Being there . . . with Allied airmen who not only thumbed their noses at Hitler, the SS and
Gestapo searchers, and ordinary city folk and country farmers who, if spotted, would jubilantly
turn them in, but insinuated indirectly via artful escape tactics, “Look, Nazi, I’m having nothing
to do with your stinking barrack blocks, thick barbed wire, intense bright searchlights and
deadly sentry towers . . . no camp scenes or escape stories for me when your POW facilities are
crammed with upwards to 15 million. Nope, I’ll use my own ingenuity to get by as I make it back
to the Channel. I’m going home my way, so excuse me because as I’m a bit in a hurry for both a
fresh, hot chicken pot pie, followed by fish and chips . . .”
A RICH, NOBLE, SPELLBING COLLECTION OF CHOICE ESCAPE PASSAGES ON THE EUROPEAN
FRONT – WHETHER REFLECTING BRILLIANT GENIUS AND THE HIGHEST STANDARD OF COURAGE
OR STRANGE, RECKLESS LAPSES OF JUDGMENT, ALL THE 15 ESCAPE ACCOUNTS ARE VIVIDLY
Reviewed and Highly Recommended by Don DeNevi
The most significant thing to be said about this superb volume is that it is unique and
continually rewarding with hitherto ignored or forgotten information about escaping while
being chased and shot at to kill. No book is remotely comparable.
“CHEATING HITLER – – Allied Airmen Who Evaded Capture in WW2”, by Martin W. Bowman.
Air World, Pen & Sword Books Ltd: 2023, 212 pages, 6 ½” x 9 ½”, illustrated b & w photos,
hardbound, $49.95. Visit, www.pen-and-sword.co.uk, and E-mail, Uspen-and-
For most, and particularly the injured and the wounded, being shot down over Occupied
Europe meant that capture was imminent, that imprisonment was almost inevitable. For some,
evasion was possible, but rarely for long. For a relative handful, however, their evasion saw
them eventually reach home.
In this fascinating insight into how some Allied aircrew achieved the almost impossible and
evaded capture, the renowned aviation historian Martin W. Bowman has drawn together a set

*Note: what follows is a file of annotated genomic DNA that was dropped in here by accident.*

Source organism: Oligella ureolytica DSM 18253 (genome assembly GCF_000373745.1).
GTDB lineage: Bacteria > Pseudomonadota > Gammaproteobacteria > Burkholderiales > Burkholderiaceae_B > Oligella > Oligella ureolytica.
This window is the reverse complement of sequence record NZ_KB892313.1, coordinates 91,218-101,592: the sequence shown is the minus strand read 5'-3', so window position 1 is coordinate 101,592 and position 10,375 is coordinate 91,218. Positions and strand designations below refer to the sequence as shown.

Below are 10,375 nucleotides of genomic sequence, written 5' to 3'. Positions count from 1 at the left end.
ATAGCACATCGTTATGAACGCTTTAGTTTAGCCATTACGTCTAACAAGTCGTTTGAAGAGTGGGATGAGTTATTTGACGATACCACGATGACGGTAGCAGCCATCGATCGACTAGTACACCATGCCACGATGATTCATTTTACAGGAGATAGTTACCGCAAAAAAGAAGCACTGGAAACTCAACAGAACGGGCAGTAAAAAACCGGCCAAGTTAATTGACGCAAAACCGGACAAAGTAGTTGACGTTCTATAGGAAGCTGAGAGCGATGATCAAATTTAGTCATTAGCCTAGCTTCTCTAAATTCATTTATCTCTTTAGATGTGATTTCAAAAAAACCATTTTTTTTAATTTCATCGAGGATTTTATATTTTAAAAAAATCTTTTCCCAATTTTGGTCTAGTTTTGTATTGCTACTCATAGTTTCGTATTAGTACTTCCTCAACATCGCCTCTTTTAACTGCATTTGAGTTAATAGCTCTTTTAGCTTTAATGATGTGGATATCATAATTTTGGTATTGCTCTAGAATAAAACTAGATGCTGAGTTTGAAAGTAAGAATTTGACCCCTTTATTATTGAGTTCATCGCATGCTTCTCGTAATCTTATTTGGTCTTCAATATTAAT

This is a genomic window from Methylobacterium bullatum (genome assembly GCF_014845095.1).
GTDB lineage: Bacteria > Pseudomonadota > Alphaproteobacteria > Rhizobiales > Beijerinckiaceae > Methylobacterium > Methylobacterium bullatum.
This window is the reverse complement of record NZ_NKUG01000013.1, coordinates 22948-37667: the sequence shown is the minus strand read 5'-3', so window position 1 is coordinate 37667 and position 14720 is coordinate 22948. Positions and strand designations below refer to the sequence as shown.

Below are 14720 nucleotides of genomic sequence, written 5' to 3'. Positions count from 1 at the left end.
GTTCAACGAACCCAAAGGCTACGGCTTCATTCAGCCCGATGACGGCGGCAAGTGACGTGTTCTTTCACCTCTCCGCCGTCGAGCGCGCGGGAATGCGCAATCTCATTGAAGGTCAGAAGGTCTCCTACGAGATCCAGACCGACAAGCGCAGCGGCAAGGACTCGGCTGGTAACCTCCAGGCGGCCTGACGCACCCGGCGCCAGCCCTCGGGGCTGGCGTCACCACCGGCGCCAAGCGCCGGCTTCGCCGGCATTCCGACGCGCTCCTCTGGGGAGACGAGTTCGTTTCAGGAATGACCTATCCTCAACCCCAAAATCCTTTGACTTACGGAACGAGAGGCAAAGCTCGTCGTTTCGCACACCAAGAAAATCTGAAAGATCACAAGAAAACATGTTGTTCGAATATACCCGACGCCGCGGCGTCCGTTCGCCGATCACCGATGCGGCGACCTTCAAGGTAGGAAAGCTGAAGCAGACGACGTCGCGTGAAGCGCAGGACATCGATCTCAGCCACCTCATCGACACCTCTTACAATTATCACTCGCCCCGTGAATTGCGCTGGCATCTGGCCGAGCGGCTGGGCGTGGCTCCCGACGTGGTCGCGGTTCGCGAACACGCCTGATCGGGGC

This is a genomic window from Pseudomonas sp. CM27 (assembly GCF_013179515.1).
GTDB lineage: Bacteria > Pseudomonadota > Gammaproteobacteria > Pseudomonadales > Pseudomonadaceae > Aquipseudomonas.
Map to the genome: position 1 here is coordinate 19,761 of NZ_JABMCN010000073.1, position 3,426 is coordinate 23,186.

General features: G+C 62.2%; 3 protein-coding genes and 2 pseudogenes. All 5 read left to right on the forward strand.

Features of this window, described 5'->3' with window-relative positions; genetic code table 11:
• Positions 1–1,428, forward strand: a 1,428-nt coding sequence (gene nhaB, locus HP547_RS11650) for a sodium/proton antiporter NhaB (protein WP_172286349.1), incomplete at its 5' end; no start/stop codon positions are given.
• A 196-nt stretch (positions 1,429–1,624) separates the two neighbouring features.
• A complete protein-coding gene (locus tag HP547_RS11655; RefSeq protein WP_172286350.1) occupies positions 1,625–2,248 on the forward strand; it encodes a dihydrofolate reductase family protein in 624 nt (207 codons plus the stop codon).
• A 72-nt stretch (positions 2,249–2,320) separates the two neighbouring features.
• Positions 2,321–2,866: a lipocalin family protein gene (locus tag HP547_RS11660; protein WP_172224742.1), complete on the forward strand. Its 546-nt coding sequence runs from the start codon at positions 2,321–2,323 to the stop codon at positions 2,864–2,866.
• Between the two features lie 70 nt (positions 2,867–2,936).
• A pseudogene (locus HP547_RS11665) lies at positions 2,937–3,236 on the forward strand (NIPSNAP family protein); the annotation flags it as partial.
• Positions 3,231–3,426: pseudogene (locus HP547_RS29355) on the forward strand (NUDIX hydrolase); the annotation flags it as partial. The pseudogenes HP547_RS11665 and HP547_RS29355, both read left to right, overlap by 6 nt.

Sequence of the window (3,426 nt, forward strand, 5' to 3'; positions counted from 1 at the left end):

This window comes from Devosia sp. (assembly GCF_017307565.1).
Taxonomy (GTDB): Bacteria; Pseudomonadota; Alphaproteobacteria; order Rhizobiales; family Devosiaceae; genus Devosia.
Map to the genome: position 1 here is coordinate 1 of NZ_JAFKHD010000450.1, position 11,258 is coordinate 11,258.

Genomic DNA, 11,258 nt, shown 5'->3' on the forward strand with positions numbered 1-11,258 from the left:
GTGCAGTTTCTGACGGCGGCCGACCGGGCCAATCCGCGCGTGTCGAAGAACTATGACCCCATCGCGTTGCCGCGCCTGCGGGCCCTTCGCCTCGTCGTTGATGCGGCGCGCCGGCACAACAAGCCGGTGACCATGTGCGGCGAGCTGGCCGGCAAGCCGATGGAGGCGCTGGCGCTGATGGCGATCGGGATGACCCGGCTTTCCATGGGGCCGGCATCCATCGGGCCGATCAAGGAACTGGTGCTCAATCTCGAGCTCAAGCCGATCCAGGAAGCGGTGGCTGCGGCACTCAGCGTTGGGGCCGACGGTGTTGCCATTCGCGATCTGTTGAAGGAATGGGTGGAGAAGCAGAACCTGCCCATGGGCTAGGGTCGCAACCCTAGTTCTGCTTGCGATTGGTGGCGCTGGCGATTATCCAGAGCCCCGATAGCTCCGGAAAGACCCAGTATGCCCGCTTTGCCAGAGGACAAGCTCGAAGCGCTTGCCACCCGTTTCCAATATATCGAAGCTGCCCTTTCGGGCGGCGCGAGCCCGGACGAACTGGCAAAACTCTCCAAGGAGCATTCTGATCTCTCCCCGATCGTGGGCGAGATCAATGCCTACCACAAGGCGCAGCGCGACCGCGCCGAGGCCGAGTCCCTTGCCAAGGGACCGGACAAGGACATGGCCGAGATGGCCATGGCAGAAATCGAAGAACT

of tales of only a handful of personalities who told the Germans to “buzz off”, they would sleep
in their own beds that night. Their stories illustrate the bravery and resourcefulness that
characterized their experiences. British, American, Canadian and other Allied testimonies
provide an authentic sense of the times at hand and the reality of life as an evader during
World War II’s tumultuous and incredibly dangerous time.
Imagine being faced with a sudden leap into a dangerous unknown and, if surviving, having
to evade German troops and farmers with pitchforks. So, you will read here, account after
account. You might be lucky in making it back to England “free to fight again”, or better than
POW camp life, remain in hiding with assistance of the French Resistance, or the patriots of the
Comere Line, a few of many who risked their lives helping Allied airmen to get back to London
or remain hidden until liberation. Of course, if turned in by an informant neighbor, it meant
either the pain of imprisonment, torture, and death. The best estimate as to how many may
have assisted the evading Allied airmen is 100,000.
There is no question as to how important, and enjoyable, “CHEATING HITLER” is.
The reader anxious or merely curious to know what it was like to flee under the threat of being
shot or capture will experience it all here. Then, he or she, will know the utter joy of sitting
down to a tasty chicken pot pie and fish and chips. Also, note that it is Martin W. Bowman,
Britain’s best aviation historian, who collected, then selected, the 15 stories that make up the
anthology. When an author can smile, “Yes, it is true. I have been fortunate in having had
published over 100 of my World War II manuscripts published”, you know you’re sitting next to
one of the great literary minds of this century. Thank you, Martin, and Air World, Pen & Sword,
and Casemate has added it as a classic to its fabulous aviation offerings.